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3:30 p.m.

NASA says two astronauts from the U.S. and Russia are in good condition after a booster rocket failure minutes forced an emergency landing minutes after the launch.

NASA astronaut Nick Hague and Roscosmos’ Alexei Ovchinin lifted off as scheduled at 2:40 p.m. (0840 GMT; 4:40 a.m. EDT) Thursday from the Russia-leased Baikonur cosmodrome in Kazakhstan atop a Soyuz booster rocket.

They were to dock at the International Space Station six hours later, but the booster suffered engine failure minutes after the launch.

NASA said it has been informed by Russian space officials that the crew has made an emergency landing at an unspecified location in Kazakhstan and is in good condition. Search and rescue crews are heading to the landing site.

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3 p.m.

Two astronauts from the U.S. and Russia are making an emergency landing after a Russian booster rocket carrying them into orbit to the International Space Station has failed after launch.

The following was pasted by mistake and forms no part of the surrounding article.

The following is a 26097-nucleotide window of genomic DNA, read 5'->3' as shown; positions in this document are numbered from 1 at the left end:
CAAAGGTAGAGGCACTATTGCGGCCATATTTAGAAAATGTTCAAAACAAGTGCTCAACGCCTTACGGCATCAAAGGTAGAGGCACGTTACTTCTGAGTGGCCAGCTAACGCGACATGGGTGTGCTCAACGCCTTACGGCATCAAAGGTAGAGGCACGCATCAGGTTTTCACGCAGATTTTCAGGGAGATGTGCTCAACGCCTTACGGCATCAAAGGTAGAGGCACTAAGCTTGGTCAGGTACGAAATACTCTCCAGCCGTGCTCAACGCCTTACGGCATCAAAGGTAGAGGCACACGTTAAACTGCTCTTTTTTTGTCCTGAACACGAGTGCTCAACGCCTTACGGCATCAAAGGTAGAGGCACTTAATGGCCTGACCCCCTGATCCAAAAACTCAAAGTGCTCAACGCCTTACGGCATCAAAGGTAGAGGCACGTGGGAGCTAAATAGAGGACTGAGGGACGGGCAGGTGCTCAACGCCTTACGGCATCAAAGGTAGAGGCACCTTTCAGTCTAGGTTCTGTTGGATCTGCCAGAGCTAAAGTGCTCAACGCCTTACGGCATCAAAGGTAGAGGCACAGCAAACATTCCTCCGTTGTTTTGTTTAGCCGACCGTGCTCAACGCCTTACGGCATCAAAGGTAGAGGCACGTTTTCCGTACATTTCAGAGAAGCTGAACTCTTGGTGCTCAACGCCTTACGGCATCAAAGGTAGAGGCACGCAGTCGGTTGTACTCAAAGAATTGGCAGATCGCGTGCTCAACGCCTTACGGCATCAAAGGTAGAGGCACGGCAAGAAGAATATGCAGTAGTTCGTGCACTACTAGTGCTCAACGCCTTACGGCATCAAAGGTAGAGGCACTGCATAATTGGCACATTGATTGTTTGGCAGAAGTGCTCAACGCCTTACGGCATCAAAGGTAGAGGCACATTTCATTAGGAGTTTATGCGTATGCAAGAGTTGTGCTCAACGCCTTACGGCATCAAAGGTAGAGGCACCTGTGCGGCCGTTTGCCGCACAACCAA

NASA astronaut Nick Hague and Roscosmos’ Alexei Ovchinin lifted off as scheduled at 2:40 p.m. (0840 GMT; 4:40 a.m. EDT) Thursday from the Russia-leased Baikonur cosmodrome in Kazakhstan atop a Soyuz booster rocket.

They were to dock at the orbiting outpost six hours later, but the booster suffered a failure minutes after the launch.

Russian and U.S. space officials said that the crew is heading for an emergency landing in Kazakhstan at an unspecified time. Search and rescue crews are getting ready to reach the expected landing site.

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2:50 p.m.

A duo of astronauts from the U.S. and Russia has blasted off for a mission on the International Space Station.